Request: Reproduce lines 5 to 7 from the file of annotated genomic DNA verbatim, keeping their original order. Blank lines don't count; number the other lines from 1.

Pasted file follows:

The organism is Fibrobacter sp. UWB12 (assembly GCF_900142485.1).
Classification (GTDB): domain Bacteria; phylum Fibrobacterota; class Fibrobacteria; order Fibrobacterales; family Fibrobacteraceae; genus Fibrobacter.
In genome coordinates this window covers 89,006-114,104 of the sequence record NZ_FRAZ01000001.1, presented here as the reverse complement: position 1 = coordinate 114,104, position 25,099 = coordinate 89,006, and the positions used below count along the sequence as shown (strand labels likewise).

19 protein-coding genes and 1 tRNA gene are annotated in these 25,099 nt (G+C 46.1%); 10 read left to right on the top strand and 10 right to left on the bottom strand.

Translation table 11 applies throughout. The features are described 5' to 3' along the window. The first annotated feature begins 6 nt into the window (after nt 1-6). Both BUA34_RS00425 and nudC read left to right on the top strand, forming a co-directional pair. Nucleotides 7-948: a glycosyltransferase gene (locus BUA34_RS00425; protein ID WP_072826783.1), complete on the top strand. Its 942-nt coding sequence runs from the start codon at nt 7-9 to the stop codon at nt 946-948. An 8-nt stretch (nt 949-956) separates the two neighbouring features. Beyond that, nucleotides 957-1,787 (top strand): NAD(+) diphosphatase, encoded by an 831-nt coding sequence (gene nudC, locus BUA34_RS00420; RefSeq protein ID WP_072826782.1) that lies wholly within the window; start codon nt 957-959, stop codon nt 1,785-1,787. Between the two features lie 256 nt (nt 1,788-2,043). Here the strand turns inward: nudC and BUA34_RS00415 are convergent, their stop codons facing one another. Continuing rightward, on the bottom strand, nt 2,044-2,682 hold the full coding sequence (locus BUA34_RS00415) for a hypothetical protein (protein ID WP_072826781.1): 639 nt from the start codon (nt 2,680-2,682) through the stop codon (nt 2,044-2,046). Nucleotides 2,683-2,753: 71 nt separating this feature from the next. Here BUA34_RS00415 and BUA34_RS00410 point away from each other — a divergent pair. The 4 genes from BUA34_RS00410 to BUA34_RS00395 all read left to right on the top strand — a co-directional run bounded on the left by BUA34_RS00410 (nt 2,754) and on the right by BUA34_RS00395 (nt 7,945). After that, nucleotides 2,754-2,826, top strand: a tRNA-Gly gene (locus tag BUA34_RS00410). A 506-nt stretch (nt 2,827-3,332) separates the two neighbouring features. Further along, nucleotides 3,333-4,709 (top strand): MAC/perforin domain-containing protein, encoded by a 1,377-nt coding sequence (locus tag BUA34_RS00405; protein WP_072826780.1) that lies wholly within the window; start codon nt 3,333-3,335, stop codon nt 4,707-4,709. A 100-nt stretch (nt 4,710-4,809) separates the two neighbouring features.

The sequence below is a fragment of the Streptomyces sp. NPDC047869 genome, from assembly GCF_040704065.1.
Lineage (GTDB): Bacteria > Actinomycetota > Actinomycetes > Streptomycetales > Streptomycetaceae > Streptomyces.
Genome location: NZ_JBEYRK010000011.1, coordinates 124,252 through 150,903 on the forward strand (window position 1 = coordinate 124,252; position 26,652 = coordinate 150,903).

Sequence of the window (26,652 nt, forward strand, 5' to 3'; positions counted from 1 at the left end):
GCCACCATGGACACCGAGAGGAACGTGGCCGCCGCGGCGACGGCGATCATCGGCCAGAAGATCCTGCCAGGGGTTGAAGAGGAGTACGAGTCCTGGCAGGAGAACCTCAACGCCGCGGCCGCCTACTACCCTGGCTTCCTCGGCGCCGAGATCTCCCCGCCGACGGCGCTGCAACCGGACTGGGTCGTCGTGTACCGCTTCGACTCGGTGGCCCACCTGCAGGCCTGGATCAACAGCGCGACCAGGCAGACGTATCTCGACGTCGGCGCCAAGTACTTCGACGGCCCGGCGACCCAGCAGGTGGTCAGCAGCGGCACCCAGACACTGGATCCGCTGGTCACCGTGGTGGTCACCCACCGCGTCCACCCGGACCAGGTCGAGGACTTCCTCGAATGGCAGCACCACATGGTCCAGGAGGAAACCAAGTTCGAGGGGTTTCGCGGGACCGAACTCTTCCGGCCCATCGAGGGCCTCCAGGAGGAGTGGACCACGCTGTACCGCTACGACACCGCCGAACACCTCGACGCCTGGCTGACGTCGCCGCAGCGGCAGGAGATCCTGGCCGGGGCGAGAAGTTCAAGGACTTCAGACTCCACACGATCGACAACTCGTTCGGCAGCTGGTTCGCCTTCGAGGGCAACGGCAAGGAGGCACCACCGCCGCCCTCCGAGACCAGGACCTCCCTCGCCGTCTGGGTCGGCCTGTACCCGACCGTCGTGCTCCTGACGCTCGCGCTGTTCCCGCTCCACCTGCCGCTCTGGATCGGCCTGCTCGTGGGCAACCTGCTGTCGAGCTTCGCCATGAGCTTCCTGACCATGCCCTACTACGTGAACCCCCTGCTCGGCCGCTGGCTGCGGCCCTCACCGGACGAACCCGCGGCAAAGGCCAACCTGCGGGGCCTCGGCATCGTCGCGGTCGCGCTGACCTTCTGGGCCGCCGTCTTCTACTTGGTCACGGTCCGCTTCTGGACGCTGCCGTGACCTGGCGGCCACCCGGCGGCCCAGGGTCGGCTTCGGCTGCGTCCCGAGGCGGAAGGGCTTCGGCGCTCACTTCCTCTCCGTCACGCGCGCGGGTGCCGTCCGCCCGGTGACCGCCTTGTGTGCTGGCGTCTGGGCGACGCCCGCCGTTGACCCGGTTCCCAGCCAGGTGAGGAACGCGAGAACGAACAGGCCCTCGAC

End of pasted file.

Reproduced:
Translation table 11 applies throughout. The features are described 5' to 3' along the window. The first annotated feature begins 6 nt into the window (after nt 1-6). Both BUA34_RS00425 and nudC read left to right on the top strand, forming a co-directional pair. Nucleotides 7-948: a glycosyltransferase gene (locus BUA34_RS00425; protein ID WP_072826783.1), complete on the top strand. Its 942-nt coding sequence runs from the start codon at nt 7-9 to the stop codon at nt 946-948. An 8-nt stretch (nt 949-956) separates the two neighbouring features. Beyond that, nucleotides 957-1,787 (top strand): NAD(+) diphosphatase, encoded by an 831-nt coding sequence (gene nudC, locus BUA34_RS00420; RefSeq protein ID WP_072826782.1) that lies wholly within the window; start codon nt 957-959, stop codon nt 1,785-1,787. Between the two features lie 256 nt (nt 1,788-2,043). Here the strand turns inward: nudC and BUA34_RS00415 are convergent, their stop codons facing one another. Continuing rightward, on the bottom strand, nt 2,044-2,682 hold the full coding sequence (locus BUA34_RS00415) for a hypothetical protein (protein ID WP_072826781.1): 639 nt from the start codon (nt 2,680-2,682) through the stop codon (nt 2,044-2,046). Nucleotides 2,683-2,753: 71 nt separating this feature from the next. Here BUA34_RS00415 and BUA34_RS00410 point away from each other — a divergent pair. The 4 genes from BUA34_RS00410 to BUA34_RS00395 all read left to right on the top strand — a co-directional run bounded on the left by BUA34_RS00410 (nt 2,754) and on the right by BUA34_RS00395 (nt 7,945). After that, nucleotides 2,754-2,826, top strand: a tRNA-Gly gene (locus tag BUA34_RS00410). A 506-nt stretch (nt 2,827-3,332) separates the two neighbouring features. Further along, nucleotides 3,333-4,709 (top strand): MAC/perforin domain-containing protein, encoded by a 1,377-nt coding sequence (locus tag BUA34_RS00405; protein WP_072826780.1) that lies wholly within the window; start codon nt 3,333-3,335, stop codon nt 4,707-4,709. A 100-nt stretch (nt 4,710-4,809) separates the two neighbouring features.

The sequence below is a fragment of the Streptomyces sp. NPDC047869 genome, from assembly GCF_040704065.1.
Lineage (GTDB): Bacteria > Actinomycetota > Actinomycetes > Streptomycetales > Streptomycetaceae > Streptomyces.